The recent Victorian case of Trembath v Trembath cements the decision in Bail v Scott Mackenzie that the death of a natural parent before a stepparent does not bar a stepchild’s claim to further provision, so long as the relationship of the natural parent and the stepparent was undissolved at the time of death of the natural parent.
The question of whether a child can still be considered a ‘stepchild’ at the death of a natural parent came about since there is no definition of ‘stepchild’ in the relevant Victorian Act.
In the case of Bail v Scott Mackenzie, legislative history of the 2014 amendments to the Act which introduced the requirement that an applicant be an ‘eligible person’ within certain categories was examined, in addition to all relevant extrinsic materials including the Second Reading Speeches, the debates that the Bill was intended to and the Explanatory Memorandum.
From this, they decided that the Bill was envisioned to “reflect modern community expectations” however, no definitive statement as to whether a stepchild remains a stepchild within the Act after the death of his or her natural parent was made, nor was there even any reference to that situation.
As a result, Associate Judge Derham then turned to s 40A(3) of the Succession Act 1981 (Qld) where it explicitly states that a person’s status as a stepchild does not end merely due to the death of a stepchild’s parent, so long as the relationship did not end prior to the natural parent’s death. The judge found this QLD definition persuasive, and held that the meaning of stepchild within the Victorian Act should be widened to include the same. Hence, the plaintiff in Bail v Scott Mackenzie was successful.
Trembath v Trembath
The facts of Trembath are as follows: The plaintiff sought further provision from the Estate of Olga Trembath who he described as his stepmother. The defendant however contended that the plaintiff had no real prospect of success in establishing that he was Olga’s stepchild at the date of her death, since his father had pre-deceased her.
The council for the defendant submitted that at law, the death of the plaintiff’s father ended the relationship of stepchild/stepparent between the plaintiff and Olga. He relied upon a series of cases determined in Queensland, and then followed in Tasmania before the amendment, which held that a person who was a stepchild of the spouse of his or her natural parent ceases to be one when the marriage ends; whether that is by divorce or death.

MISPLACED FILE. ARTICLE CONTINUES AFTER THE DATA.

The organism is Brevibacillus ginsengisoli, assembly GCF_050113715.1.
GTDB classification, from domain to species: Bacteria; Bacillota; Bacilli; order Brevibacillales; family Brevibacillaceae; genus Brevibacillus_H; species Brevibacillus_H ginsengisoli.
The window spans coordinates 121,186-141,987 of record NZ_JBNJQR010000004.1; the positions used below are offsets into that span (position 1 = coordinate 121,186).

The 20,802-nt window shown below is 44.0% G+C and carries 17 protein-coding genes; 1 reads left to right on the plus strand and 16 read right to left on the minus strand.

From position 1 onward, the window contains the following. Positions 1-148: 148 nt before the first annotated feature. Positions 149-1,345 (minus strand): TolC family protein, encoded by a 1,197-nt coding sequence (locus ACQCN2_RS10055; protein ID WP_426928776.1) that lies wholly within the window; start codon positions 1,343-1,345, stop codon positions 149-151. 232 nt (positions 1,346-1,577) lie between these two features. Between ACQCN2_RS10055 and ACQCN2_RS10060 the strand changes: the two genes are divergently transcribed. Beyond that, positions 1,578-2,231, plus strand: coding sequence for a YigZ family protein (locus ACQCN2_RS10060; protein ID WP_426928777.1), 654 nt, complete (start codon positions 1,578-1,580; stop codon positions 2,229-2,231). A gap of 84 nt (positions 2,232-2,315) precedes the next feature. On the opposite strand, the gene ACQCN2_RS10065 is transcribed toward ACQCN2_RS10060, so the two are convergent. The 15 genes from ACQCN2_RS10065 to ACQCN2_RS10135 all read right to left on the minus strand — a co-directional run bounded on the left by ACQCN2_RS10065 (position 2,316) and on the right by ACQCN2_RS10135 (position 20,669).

Further, Council noted that in accordance with the Doctrine of Precedent, the decision in Bail v Scott Mackenzie was not to be binding on Associate Judge Landsdowne’s decision, since the impugned issue was not determined by the Court of Appeal.
The plaintiff obviously disputed this, relying heavily on the holdings in Bail v Scott Mackenzie and reminding that Court that although the Court of Appeal did not decide the issue that arises in this application, it cited the conclusion reached by Associate Judge Derham with apparent approval.
The issue of whether the plaintiff is eligible for further provision was not a preliminary question at trial, but an application for summary judgement. Summary judgement is enabled to be granted on the basis that the plaintiff’s claim has ‘no real prospect of success’.
Associate Judge Landsdowne held that the applicant for summary judgement failed to show that the respondent had no real prospect of success in establishing eligibility as a step child, and that good policy reasons exist in allowing a claim by a stepchild whose natural parent predeceased the stepparent.
Further, he found a distinction in the previous cases introduced by the Council for the respondent between consequences of termination of marriage between the natural parent and stepparent by death as opposed to divorce.
As a result, Associate Judge Landsdowne supported Associate Judge Durham’s decision in Bail v Scott-Mackenzie, and the application for summary judgement wad dismissed.
Bail v Scott-Mackenzie demonstrated the law’s changing perspective on blended families. Now, since Trembath it is even clearer that the death of a natural parent will not stop a stepchild from disputing a Will.
For more information regarding the definition of ‘stepchild’, or if you think you have the right to dispute a Will, please do not hesitate to give the team at Hentys Lawyers a call for your free, initial consultation.
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